39. I can’t say I really enjoyed this one and found it quite difficult too. Not my cup of Lapsang Souchong! Thanks to Pommers and the setter.

  40. Printed this off to take to work and left it on the printer. When I got home I started on the wrong puzzle! (cryptic 636)
    so when I finally got round to this I am afraid I am in the harder than normal for a Monday camp.
    I too noticed the coincidence in 2d and 4a but never noticed the Peter Sellars connection until I came here.
    24a and 9d pleased most today. Thanks to Pommers and setter ( who doesn’t seem like Campbell – but I am a notoriously bad judge)
    A largish consignment of books arrived today and I now have 3 volumes of Stephen Fry’s re-telling of Greek Myths and legends along with Hamnet by Maggie O’Farrell and The Midnight Library by Matt Haig, together with The World Atlas of Coffee. I now have a significant pile of bedside reading to take me well into the new year.
    Biggest puzzle remaining is why a resident of the Vega Baja chose a map of Hazel Grove and Marple for the illustration?

  41. A bit of a straightforward until the moment it wasn’t crossword for me but, hey ho, I got there. Never heard of the film, too young. A few contenders for favourite but I’m going with 7d. Thanks to the setter and Pommers.

    1. You’re right, Hoofs. TV is dreadful at the moment. There was a time when Mrs. C and I looked forward to good programmes at Christmas. Unfortunately, today it is nothing but repeats, cookery and idiotic quiz shows.

      It seems that the only way to get good television is to pay for such as Netflix. Even then, I see nothing that fires the imagination.

      Where has good drama and comedy gone? Strangled by the “woke generation” I suppose.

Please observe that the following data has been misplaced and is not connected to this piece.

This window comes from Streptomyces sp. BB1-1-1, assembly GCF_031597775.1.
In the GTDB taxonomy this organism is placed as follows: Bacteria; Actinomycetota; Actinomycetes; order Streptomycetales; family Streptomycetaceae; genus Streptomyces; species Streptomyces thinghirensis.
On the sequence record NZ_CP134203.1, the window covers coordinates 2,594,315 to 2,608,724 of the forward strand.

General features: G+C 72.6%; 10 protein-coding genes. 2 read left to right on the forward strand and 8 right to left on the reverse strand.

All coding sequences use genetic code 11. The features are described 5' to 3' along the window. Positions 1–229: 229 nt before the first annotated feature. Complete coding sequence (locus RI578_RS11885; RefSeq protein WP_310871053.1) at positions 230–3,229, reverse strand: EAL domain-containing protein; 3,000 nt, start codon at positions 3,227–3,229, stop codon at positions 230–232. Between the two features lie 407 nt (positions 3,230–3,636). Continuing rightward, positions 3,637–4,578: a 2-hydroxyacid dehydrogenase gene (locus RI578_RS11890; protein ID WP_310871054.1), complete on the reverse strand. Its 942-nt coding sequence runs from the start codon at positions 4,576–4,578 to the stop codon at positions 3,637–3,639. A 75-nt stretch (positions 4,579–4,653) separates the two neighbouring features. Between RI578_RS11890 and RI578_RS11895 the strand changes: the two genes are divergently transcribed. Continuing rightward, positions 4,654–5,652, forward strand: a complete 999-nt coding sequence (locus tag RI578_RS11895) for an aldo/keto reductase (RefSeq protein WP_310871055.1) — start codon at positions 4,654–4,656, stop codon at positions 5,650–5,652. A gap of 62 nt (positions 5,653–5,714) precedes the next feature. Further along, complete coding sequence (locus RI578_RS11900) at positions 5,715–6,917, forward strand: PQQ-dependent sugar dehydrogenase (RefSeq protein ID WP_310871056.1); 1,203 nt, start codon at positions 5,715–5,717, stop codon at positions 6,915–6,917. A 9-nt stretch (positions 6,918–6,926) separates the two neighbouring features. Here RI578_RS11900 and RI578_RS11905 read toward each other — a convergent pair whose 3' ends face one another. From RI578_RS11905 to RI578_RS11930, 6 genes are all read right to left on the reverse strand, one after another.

1. Totally agree. I was watching episodes of only fools and horses earlier that had grandad in them, they must be about 30 years old.
        As you say the only decent stuff is on Netflix. The series on the Yorkshire Ripper is superb.

            1. True but I don’t want television to teach me. I want it to entertain me. If I want to know something, I find out for myself. I wanted to explore the disaster at Chernobyl so I am reading the account of it by Serhii Plokhy. I have no wish for a broadcaster such as the BBC, or any other media group, to tell me what I need to know.

              I’m afraid I am not married to the media-apart from this blog! 👍🤣

  42. I thought Cato in the Peter Sellers films and books was spelt ‘Kato’ and only changed when they introduced a character called K in he later sixties???. On the basis were were taken back to 1962 for 14 Across this served to make little sense of the clue and probably summed up this less than dainty offering for me. Thanks to all.

  43. Not much fun at all for me I’m afraid. I don’t think I’ve ever seen a Peter Sellers film and I’m well into middle age. I ground to a halt with five to go and even the hints didn’t help much. ***/*